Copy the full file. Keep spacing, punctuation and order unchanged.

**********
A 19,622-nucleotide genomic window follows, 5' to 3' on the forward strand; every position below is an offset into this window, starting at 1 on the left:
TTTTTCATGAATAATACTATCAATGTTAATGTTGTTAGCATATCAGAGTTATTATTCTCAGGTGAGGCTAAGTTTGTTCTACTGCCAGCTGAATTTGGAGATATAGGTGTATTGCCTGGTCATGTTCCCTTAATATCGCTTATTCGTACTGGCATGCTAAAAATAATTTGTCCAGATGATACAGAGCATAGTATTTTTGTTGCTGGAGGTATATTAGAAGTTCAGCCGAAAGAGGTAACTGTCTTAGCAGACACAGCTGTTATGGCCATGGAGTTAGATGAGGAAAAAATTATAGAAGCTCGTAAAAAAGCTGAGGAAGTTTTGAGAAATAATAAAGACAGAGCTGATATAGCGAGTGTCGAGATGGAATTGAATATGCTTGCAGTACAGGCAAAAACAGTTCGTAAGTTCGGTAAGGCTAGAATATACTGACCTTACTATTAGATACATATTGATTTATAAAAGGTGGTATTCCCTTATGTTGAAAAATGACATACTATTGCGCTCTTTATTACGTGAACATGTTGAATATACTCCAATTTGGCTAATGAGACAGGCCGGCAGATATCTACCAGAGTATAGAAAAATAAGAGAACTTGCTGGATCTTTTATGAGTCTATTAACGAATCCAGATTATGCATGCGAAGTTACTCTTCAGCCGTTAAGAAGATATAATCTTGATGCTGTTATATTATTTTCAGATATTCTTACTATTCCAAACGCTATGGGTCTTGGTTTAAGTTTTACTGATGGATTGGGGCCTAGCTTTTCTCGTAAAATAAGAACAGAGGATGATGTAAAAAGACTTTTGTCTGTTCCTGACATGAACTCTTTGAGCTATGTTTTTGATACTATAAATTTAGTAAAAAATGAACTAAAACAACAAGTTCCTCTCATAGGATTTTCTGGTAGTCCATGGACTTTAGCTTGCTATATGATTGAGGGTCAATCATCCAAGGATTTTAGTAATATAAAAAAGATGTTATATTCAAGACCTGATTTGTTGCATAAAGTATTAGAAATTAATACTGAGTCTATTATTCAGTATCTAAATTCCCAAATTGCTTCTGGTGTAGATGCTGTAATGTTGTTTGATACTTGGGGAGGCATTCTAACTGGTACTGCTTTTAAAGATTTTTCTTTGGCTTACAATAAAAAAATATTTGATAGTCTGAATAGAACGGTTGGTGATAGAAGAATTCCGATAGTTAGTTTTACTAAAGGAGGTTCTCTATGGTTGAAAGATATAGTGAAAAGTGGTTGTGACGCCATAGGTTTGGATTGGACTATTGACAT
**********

A 19,622-nucleotide genomic window follows, 5' to 3' on the forward strand; every position below is an offset into this window, starting at 1 on the left:
TTTTTCATGAATAATACTATCAATGTTAATGTTGTTAGCATATCAGAGTTATTATTCTCAGGTGAGGCTAAGTTTGTTCTACTGCCAGCTGAATTTGGAGATATAGGTGTATTGCCTGGTCATGTTCCCTTAATATCGCTTATTCGTACTGGCATGCTAAAAATAATTTGTCCAGATGATACAGAGCATAGTATTTTTGTTGCTGGAGGTATATTAGAAGTTCAGCCGAAAGAGGTAACTGTCTTAGCAGACACAGCTGTTATGGCCATGGAGTTAGATGAGGAAAAAATTATAGAAGCTCGTAAAAAAGCTGAGGAAGTTTTGAGAAATAATAAAGACAGAGCTGATATAGCGAGTGTCGAGATGGAATTGAATATGCTTGCAGTACAGGCAAAAACAGTTCGTAAGTTCGGTAAGGCTAGAATATACTGACCTTACTATTAGATACATATTGATTTATAAAAGGTGGTATTCCCTTATGTTGAAAAATGACATACTATTGCGCTCTTTATTACGTGAACATGTTGAATATACTCCAATTTGGCTAATGAGACAGGCCGGCAGATATCTACCAGAGTATAGAAAAATAAGAGAACTTGCTGGATCTTTTATGAGTCTATTAACGAATCCAGATTATGCATGCGAAGTTACTCTTCAGCCGTTAAGAAGATATAATCTTGATGCTGTTATATTATTTTCAGATATTCTTACTATTCCAAACGCTATGGGTCTTGGTTTAAGTTTTACTGATGGATTGGGGCCTAGCTTTTCTCGTAAAATAAGAACAGAGGATGATGTAAAAAGACTTTTGTCTGTTCCTGACATGAACTCTTTGAGCTATGTTTTTGATACTATAAATTTAGTAAAAAATGAACTAAAACAACAAGTTCCTCTCATAGGATTTTCTGGTAGTCCATGGACTTTAGCTTGCTATATGATTGAGGGTCAATCATCCAAGGATTTTAGTAATATAAAAAAGATGTTATATTCAAGACCTGATTTGTTGCATAAAGTATTAGAAATTAATACTGAGTCTATTATTCAGTATCTAAATTCCCAAATTGCTTCTGGTGTAGATGCTGTAATGTTGTTTGATACTTGGGGAGGCATTCTAACTGGTACTGCTTTTAAAGATTTTTCTTTGGCTTACAATAAAAAAATATTTGATAGTCTGAATAGAACGGTTGGTGATAGAAGAATTCCGATAGTTAGTTTTACTAAAGGAGGTTCTCTATGGTTGAAAGATATAGTGAAAAGTGGTTGTGACGCCATAGGTTTGGATTGGACTATTGACAT